Every year, the Internal Revenue Service announces cost-of-living adjustments that affect contribution limits for retirement plans, thresholds for deductions and credits, and standard deduction and personal exemption amounts. These are more than key adjustments for 2017 - they are numbers to consider when strategizing for 2017.
- Employees who participate in 401(k), 403(b), and most 457 plans can defer up to $18,000 in compensation in 2017 (the same as in 2016); employees age 50 and older can defer up to an additional $6,000 in 2017 (the same as in 2016).
- Employees participating in a SIMPLE retirement plan can defer up to $12,500 in 2017 (the same as in 2016), and employees age 50 and older will be able to defer up to an additional $3,000 in 2017 (the same as in 2016).
The limit on annual contributions to an IRA remains unchanged at $5,500 in 2017, with individuals age 50 and older able to contribute an additional $1,000. For individuals who are covered by a workplace retirement plan, the deduction for contributions to a traditional IRA is phased out for the following modified adjusted gross income (AGI) ranges:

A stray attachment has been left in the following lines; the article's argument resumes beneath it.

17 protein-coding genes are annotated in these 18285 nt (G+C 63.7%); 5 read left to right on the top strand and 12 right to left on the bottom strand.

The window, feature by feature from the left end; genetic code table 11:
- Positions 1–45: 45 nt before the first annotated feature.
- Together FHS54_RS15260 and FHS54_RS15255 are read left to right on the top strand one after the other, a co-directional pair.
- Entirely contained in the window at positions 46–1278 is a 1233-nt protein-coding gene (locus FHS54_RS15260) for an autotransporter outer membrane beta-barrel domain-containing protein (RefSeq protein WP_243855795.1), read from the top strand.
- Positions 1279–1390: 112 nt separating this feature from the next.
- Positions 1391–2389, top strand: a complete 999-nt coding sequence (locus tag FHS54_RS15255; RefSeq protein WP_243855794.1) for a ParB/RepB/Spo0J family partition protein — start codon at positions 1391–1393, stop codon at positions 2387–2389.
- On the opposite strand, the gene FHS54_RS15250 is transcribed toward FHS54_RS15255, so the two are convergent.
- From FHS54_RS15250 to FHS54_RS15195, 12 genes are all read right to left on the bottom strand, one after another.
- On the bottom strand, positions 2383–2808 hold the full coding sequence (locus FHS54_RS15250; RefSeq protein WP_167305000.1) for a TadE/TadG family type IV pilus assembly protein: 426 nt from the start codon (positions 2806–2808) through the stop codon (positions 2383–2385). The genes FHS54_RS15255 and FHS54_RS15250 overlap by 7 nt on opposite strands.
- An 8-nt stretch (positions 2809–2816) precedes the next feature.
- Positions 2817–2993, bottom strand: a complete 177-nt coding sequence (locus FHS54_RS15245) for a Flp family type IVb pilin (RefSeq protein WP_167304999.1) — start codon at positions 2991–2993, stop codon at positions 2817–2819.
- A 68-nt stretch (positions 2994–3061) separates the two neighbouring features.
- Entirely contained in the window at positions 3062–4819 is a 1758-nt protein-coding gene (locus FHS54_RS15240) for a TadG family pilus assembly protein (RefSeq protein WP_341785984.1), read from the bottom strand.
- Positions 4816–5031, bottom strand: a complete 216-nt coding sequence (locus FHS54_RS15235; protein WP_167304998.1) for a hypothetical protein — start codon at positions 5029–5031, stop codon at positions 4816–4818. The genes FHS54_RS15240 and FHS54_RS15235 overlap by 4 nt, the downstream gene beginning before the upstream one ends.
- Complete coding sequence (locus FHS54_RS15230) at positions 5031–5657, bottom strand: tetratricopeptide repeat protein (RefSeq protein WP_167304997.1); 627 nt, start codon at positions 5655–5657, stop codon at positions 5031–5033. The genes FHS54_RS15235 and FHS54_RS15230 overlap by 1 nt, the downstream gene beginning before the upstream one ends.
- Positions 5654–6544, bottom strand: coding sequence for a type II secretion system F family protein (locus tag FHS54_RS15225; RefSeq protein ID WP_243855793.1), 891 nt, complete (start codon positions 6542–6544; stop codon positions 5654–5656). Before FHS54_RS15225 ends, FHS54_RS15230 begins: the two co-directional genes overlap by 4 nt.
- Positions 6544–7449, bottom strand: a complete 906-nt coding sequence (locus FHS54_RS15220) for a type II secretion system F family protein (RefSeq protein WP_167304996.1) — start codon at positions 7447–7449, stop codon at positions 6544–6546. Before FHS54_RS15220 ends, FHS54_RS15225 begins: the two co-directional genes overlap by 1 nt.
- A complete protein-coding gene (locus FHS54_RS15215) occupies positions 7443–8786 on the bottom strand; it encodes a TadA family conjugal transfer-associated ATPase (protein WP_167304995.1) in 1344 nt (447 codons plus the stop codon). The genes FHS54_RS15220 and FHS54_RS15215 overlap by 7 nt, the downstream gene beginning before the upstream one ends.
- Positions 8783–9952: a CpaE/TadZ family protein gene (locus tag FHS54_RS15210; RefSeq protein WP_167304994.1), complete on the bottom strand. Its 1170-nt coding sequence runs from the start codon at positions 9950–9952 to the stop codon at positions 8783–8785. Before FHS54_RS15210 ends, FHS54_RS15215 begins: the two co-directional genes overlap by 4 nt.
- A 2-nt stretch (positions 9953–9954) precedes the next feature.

The modified AGI phaseout ranges for individuals making contributions to a Roth IRA are:
Estate and gift tax
- The annual gift tax exclusion remains at $14,000.
- The gift and estate tax basic exclusion amount for 2017 is $5,490,000, up from $5,450,000 in 2016.
The personal exemption amount remains at $4,050. For 2017, personal exemptions begin to phase out once AGI exceeds $261,500 (single), $287,650 (HOH), $313,800 (MFJ), or $156,900 (MFS).
Note: These same AGI thresholds apply in determining if itemized deductions may be limited. The corresponding 2016 threshold amounts were $259,400 (single), $285,350 (HOH), $311,300 (MFJ), and $155,650 (MFS).
These amounts have been adjusted as follows:
Modified by Oasis Wealth Planning Advisors with initial preparation by Broadridge Investor Communication Solutions, Inc. Copyright 2016.